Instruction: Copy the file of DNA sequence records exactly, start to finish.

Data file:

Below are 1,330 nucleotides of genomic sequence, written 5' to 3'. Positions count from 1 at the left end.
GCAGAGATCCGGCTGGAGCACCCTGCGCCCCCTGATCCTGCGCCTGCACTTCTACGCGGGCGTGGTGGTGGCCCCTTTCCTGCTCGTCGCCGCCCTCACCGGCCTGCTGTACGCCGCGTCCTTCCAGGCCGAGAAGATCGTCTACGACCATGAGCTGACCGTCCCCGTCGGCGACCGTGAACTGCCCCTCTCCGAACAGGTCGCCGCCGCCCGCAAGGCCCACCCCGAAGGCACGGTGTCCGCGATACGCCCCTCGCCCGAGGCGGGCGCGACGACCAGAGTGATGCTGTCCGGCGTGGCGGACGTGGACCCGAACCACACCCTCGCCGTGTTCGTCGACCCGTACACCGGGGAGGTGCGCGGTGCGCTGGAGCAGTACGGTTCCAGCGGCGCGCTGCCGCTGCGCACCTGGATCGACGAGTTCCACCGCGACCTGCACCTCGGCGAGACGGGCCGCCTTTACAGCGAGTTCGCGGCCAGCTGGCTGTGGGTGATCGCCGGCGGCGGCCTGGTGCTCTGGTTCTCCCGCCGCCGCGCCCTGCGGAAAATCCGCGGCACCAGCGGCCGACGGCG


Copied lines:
Below are 1,330 nucleotides of genomic sequence, written 5' to 3'. Positions count from 1 at the left end.
GCAGAGATCCGGCTGGAGCACCCTGCGCCCCCTGATCCTGCGCCTGCACTTCTACGCGGGCGTGGTGGTGGCCCCTTTCCTGCTCGTCGCCGCCCTCACCGGCCTGCTGTACGCCGCGTCCTTCCAGGCCGAGAAGATCGTCTACGACCATGAGCTGACCGTCCCCGTCGGCGACCGTGAACTGCCCCTCTCCGAACAGGTCGCCGCCGCCCGCAAGGCCCACCCCGAAGGCACGGTGTCCGCGATACGCCCCTCGCCCGAGGCGGGCGCGACGACCAGAGTGATGCTGTCCGGCGTGGCGGACGTGGACCCGAACCACACCCTCGCCGTGTTCGTCGACCCGTACACCGGGGAGGTGCGCGGTGCGCTGGAGCAGTACGGTTCCAGCGGCGCGCTGCCGCTGCGCACCTGGATCGACGAGTTCCACCGCGACCTGCACCTCGGCGAGACGGGCCGCCTTTACAGCGAGTTCGCGGCCAGCTGGCTGTGGGTGATCGCCGGCGGCGGCCTGGTGCTCTGGTTCTCCCGCCGCCGCGCCCTGCGGAAAATCCGCGGCACCAGCGGCCGACGGCG